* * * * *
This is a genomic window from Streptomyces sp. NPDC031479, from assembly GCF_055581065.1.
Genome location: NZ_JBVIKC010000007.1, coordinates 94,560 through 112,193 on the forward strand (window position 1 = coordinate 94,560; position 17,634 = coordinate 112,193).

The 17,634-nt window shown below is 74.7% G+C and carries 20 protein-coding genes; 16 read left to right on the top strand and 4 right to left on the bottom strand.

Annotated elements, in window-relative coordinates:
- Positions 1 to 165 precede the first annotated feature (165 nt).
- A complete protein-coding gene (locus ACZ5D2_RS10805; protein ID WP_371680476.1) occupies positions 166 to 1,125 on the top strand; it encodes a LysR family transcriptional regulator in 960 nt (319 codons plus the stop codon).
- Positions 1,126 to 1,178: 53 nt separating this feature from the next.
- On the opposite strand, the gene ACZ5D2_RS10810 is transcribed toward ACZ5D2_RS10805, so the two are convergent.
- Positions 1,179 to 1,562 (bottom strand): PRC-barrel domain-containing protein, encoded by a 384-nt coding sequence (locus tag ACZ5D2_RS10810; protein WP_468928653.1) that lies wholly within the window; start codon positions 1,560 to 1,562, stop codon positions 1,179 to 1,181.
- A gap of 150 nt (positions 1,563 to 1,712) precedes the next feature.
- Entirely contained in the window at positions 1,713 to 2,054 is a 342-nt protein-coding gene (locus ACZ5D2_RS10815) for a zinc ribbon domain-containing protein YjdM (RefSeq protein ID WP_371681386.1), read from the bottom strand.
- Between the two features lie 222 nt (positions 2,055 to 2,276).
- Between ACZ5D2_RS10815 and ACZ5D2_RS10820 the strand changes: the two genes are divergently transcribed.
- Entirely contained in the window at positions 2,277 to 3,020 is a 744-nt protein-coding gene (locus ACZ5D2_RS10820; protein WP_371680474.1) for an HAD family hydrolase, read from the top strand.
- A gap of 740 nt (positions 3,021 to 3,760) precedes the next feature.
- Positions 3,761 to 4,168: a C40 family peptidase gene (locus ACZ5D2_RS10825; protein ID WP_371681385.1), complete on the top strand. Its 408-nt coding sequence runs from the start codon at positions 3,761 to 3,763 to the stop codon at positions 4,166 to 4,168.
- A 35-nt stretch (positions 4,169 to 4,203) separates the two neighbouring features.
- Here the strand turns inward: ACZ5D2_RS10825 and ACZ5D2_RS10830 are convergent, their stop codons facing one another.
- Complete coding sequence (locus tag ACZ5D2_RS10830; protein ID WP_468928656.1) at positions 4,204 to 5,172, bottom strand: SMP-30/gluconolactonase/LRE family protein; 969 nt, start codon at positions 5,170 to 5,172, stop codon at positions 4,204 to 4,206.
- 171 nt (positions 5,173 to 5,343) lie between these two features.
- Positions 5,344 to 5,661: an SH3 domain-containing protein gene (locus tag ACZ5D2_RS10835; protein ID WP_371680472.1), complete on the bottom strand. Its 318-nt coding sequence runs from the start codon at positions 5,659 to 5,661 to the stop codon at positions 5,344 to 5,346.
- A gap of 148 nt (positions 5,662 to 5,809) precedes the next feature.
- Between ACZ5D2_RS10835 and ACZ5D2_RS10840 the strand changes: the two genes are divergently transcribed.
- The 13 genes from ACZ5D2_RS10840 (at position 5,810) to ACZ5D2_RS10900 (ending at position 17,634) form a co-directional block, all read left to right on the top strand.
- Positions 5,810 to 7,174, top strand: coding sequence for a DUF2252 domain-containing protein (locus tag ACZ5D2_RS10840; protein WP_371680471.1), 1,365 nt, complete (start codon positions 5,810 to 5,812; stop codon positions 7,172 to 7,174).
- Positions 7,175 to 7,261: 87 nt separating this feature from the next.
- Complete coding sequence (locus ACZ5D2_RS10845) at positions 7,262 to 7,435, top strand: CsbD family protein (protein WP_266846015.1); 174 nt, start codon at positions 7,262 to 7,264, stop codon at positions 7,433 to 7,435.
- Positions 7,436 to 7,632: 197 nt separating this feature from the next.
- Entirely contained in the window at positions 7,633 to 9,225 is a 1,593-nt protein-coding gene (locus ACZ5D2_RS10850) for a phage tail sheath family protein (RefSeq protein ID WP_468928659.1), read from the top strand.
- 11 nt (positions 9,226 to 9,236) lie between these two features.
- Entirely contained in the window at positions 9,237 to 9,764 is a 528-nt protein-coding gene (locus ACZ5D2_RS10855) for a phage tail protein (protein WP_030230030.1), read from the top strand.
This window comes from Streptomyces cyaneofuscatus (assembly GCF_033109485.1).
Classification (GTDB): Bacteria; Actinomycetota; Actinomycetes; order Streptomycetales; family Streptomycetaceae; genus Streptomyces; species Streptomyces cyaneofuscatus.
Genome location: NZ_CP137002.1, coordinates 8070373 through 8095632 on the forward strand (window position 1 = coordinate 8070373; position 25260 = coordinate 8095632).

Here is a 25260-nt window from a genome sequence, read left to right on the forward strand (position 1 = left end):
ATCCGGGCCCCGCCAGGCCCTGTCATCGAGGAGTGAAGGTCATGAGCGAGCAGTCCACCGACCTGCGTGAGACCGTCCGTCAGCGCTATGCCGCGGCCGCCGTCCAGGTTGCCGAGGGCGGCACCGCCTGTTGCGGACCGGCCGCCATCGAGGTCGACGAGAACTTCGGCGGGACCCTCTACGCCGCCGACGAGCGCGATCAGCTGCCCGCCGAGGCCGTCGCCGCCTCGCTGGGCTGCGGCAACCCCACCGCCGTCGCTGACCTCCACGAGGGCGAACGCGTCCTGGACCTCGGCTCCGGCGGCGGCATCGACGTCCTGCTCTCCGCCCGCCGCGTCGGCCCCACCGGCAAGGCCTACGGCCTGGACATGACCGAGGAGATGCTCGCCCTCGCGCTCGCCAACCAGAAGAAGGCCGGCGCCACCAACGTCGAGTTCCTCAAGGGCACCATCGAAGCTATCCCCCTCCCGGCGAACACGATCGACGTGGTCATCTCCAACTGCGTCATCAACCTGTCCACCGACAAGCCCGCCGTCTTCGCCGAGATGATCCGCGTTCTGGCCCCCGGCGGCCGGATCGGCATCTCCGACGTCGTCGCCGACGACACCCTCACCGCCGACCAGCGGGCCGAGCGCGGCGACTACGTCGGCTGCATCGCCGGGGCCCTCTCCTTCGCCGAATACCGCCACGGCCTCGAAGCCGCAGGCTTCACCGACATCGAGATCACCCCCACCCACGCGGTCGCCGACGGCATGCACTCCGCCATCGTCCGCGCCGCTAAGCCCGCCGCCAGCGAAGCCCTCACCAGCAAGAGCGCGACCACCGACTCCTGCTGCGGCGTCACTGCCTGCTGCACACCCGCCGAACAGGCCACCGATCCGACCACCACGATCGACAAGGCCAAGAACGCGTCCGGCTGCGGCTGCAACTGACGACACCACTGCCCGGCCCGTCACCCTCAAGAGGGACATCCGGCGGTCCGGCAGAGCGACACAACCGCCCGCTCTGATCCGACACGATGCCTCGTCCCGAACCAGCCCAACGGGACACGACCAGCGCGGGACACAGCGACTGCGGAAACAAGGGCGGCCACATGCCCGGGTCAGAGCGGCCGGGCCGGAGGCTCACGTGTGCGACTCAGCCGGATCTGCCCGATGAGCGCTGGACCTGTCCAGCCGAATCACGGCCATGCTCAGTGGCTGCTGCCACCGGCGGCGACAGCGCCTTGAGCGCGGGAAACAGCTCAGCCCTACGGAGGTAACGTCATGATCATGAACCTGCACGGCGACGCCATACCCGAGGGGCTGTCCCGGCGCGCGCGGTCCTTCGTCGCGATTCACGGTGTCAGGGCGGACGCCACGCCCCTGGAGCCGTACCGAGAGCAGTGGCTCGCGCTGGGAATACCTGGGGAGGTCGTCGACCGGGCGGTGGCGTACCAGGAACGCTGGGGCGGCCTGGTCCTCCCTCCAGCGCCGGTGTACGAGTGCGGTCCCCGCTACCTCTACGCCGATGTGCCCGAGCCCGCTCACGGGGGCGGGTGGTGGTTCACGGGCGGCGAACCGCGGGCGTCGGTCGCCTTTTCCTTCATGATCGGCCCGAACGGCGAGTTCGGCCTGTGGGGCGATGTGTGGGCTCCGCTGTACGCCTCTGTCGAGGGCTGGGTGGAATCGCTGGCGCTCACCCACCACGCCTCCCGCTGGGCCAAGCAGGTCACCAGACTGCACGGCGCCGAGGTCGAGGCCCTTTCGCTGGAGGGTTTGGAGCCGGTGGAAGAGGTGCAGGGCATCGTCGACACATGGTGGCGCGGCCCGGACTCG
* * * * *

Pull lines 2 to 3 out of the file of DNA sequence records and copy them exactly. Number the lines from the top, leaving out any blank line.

Genome location: NZ_JBVIKC010000007.1, coordinates 94,560 through 112,193 on the forward strand (window position 1 = coordinate 94,560; position 17,634 = coordinate 112,193).

The 17,634-nt window shown below is 74.7% G+C and carries 20 protein-coding genes; 16 read left to right on the top strand and 4 right to left on the bottom strand.